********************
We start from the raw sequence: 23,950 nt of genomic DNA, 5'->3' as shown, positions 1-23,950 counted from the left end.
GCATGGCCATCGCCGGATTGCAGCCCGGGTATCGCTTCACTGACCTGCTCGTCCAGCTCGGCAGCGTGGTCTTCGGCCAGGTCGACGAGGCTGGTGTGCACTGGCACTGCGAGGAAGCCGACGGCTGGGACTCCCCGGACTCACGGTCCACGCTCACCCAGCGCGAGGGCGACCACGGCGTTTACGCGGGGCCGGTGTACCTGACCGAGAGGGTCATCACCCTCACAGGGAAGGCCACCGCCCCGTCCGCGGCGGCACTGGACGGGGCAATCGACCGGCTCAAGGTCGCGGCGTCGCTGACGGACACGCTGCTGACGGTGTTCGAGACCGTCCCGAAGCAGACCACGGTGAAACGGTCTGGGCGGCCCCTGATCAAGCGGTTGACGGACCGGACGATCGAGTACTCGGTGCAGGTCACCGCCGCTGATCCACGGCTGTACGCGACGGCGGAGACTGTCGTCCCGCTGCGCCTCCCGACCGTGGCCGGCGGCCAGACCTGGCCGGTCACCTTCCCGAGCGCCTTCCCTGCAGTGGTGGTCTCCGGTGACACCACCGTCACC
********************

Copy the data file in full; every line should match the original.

We start from the raw sequence: 23,950 nt of genomic DNA, 5'->3' as shown, positions 1-23,950 counted from the left end.
GCATGGCCATCGCCGGATTGCAGCCCGGGTATCGCTTCACTGACCTGCTCGTCCAGCTCGGCAGCGTGGTCTTCGGCCAGGTCGACGAGGCTGGTGTGCACTGGCACTGCGAGGAAGCCGACGGCTGGGACTCCCCGGACTCACGGTCCACGCTCACCCAGCGCGAGGGCGACCACGGCGTTTACGCGGGGCCGGTGTACCTGACCGAGAGGGTCATCACCCTCACAGGGAAGGCCACCGCCCCGTCCGCGGCGGCACTGGACGGGGCAATCGACCGGCTCAAGGTCGCGGCGTCGCTGACGGACACGCTGCTGACGGTGTTCGAGACCGTCCCGAAGCAGACCACGGTGAAACGGTCTGGGCGGCCCCTGATCAAGCGGTTGACGGACCGGACGATCGAGTACTCGGTGCAGGTCACCGCCGCTGATCCACGGCTGTACGCGACGGCGGAGACTGTCGTCCCGCTGCGCCTCCCGACCGTGGCCGGCGGCCAGACCTGGCCGGTCACCTTCCCGAGCGCCTTCCCTGCAGTGGTGGTCTCCGGTGACACCACCGTCACC